Technology in the Classroom

The first video that I watched was Learning Environment 4 (Space Learning). The teacher being interviewed identifies herself as “part of a team” to help support student learning. Many of the students, who were English Language Learners, used technology in different ways in order to express their understanding. The teacher identified that she used project-based learning as a form of instructional practice and technology was an integral part of the process. This was evident from the math book that the student shared which contained students pictures and real world math scenarios. In addition, I also gleaned from the interview that the learning and success that students have in one subject areas can carry over to other areas.

I wondered as I watched the video about the strategies the teacher uses to manage the classroom. What measures are in place to help students stay focused and on task. I noticed how loud it was and how some of the students were distracted. I also wondered about the strategies that are used to ensure that students working collaboratively share equal responsibility for the product of their work.

The second video that I watched was Learning Environment 5 (Middle School Science). The teacher in this segment listed a range of technology related tools that he uses with students. He also mentioned how he uses technology for assessment and communication purposes. What I found most interesting was his comments related to student accountability. He alluded the fact that worked published online creates a pressure that helps to hold students accountable for their efforts. The students who were interviewed in this segment were able to clearly articulate that using technology was engaging, provided a break from textbook reading, is useful because people learn differently.

It was interesting to note that in both videos teachers mentioned that time was an issue for them. It was noted that they cited needing time to become familiar with the technology and how to use it in the classroom. Other professional challenges mentioned were; comfort level with technology, and not enough information and professional development.

3 comments

  1. Professional development is a key facet to creating a level of digital literacy in your school that allows all teachers to understand how the plethora of platforms out there can compliment their teaching style. Unfortunately this is simply not the case in most districts, a disproportionately high amount of money goes into Pro D that employs numeracy and literacy experts that use little to no technology in their work. This is not to discredit the hard work and effective tactics that these people teach us but I have yet to be offered a technology integration Pro D that provides me with a solid understanding of how to take the wave of tech that is swelling over us and place it into my everyday teaching. I have a good grasp on how to use technology but I want our whole school to work together on this topic as collaborative knowledge sharing only benefits our students and our professional growth. Pro D allows for time to work together and learn from experts but it does not seem to be a priority.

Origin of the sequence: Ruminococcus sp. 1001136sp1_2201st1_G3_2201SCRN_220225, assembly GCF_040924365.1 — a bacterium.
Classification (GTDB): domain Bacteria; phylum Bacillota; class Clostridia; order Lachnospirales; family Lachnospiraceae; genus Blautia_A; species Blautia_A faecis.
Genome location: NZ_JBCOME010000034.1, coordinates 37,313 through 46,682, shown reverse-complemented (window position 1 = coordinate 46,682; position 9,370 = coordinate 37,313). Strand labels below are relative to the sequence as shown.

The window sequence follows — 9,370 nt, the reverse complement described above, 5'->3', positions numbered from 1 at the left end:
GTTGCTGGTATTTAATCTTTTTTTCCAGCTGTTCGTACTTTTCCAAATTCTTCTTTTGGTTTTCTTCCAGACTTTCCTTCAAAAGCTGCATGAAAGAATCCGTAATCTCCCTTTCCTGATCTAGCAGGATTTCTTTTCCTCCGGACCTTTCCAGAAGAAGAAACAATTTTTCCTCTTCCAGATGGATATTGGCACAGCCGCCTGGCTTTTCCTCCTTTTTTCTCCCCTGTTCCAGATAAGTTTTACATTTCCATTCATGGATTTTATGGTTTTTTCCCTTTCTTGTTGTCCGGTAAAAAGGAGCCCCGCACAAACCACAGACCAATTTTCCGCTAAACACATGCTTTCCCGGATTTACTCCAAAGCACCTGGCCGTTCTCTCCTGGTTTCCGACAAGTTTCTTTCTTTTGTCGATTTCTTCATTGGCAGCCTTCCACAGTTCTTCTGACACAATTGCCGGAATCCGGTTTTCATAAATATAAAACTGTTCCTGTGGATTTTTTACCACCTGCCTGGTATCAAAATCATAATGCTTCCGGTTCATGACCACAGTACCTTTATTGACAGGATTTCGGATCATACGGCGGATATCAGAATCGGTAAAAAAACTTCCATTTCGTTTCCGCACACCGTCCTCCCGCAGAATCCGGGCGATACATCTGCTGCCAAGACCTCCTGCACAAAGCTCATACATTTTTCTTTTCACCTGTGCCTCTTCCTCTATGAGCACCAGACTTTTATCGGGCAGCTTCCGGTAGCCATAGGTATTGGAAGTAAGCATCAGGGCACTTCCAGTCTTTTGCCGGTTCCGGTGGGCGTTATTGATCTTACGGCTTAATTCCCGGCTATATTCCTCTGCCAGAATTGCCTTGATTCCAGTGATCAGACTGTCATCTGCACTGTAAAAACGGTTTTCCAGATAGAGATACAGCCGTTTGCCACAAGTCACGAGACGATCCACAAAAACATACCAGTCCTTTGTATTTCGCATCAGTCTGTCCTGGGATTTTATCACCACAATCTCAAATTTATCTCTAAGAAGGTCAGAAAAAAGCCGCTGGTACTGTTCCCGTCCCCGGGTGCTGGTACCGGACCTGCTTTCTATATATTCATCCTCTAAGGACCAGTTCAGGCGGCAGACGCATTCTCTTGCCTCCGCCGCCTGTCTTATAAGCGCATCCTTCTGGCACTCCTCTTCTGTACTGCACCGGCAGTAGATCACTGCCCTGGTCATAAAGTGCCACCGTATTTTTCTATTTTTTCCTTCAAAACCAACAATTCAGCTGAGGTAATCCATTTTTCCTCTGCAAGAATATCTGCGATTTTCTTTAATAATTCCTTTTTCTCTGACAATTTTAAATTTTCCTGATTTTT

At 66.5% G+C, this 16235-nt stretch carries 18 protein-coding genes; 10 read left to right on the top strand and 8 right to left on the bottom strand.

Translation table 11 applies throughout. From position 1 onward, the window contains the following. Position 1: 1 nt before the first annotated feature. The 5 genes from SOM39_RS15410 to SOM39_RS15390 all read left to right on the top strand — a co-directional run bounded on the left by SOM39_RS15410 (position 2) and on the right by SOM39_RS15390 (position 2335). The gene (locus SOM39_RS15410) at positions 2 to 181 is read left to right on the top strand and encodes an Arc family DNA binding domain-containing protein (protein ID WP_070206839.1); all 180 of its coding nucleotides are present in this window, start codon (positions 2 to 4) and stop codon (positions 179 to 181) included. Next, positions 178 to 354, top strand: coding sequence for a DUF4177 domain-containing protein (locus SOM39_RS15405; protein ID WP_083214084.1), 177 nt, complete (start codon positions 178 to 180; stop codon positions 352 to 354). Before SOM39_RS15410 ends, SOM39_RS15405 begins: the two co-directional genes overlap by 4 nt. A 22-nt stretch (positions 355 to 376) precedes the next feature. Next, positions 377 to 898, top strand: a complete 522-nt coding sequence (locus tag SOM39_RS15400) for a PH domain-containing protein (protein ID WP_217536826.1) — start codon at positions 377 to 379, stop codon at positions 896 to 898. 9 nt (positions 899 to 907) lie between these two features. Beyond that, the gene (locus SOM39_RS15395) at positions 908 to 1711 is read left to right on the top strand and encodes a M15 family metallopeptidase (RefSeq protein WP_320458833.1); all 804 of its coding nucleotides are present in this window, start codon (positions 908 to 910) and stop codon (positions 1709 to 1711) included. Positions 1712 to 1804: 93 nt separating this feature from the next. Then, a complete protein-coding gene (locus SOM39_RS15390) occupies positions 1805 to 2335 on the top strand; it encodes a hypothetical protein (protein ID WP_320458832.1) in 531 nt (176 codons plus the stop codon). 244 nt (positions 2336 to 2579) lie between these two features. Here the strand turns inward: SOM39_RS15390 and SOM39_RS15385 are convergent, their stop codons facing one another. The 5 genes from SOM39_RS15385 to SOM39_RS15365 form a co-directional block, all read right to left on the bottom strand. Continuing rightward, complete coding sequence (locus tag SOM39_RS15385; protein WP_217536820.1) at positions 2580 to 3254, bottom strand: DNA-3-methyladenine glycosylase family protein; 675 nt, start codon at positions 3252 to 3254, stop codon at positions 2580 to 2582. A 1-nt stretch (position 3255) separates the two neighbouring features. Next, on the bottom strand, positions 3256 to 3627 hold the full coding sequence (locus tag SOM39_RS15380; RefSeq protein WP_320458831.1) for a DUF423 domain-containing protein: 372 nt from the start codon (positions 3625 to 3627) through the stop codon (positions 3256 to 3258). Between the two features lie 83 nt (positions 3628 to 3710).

2. Hi Maureen,

    I was also very distracted by how distracted some of the students were in that first video that you reviewed. While I understand that student collaboration can be loud, and messy, and seemingly chaotic at times, I wonder how the teacher manages the chaos in her classroom, as the volume (and language?) of some members of that classroom must be extremely disruptive to their peers. In the end, the teacher expresses that her students demonstrate some amazing work, and I feel as though I’d like to learn more about the process that they undertake when they work collaboratively with technology in that setting.

    Providing meaningful PD for educators, that meets their needs at their own individual level of understanding, is an essential component of successfully integrating technology in our classrooms. There also exists a need for teachers to receive support on-site through colleagues as part of their daily experiences in learning about technology integration. One of the teachers in video case 5 alluded to the fact that she learned some great things from a colleague at her school, and these types of interactions can often have a more significant, and longer lasting, impact on classroom practice than attending a PD session.

  3. Maureen

    I like the fact that you mentioned what “…measures are in place to help students stay focused and on task…” Even when it is loud, I have found that students to be on task. I call it organized chaos.

    I wonder if could expand on student accountability. The teacher mentioned that there is more student accountability when their projects are put online. what is needed or what are the issues to having students work being put online.

    A good next step might research what your school’s policy on putting student online.

    Christopher

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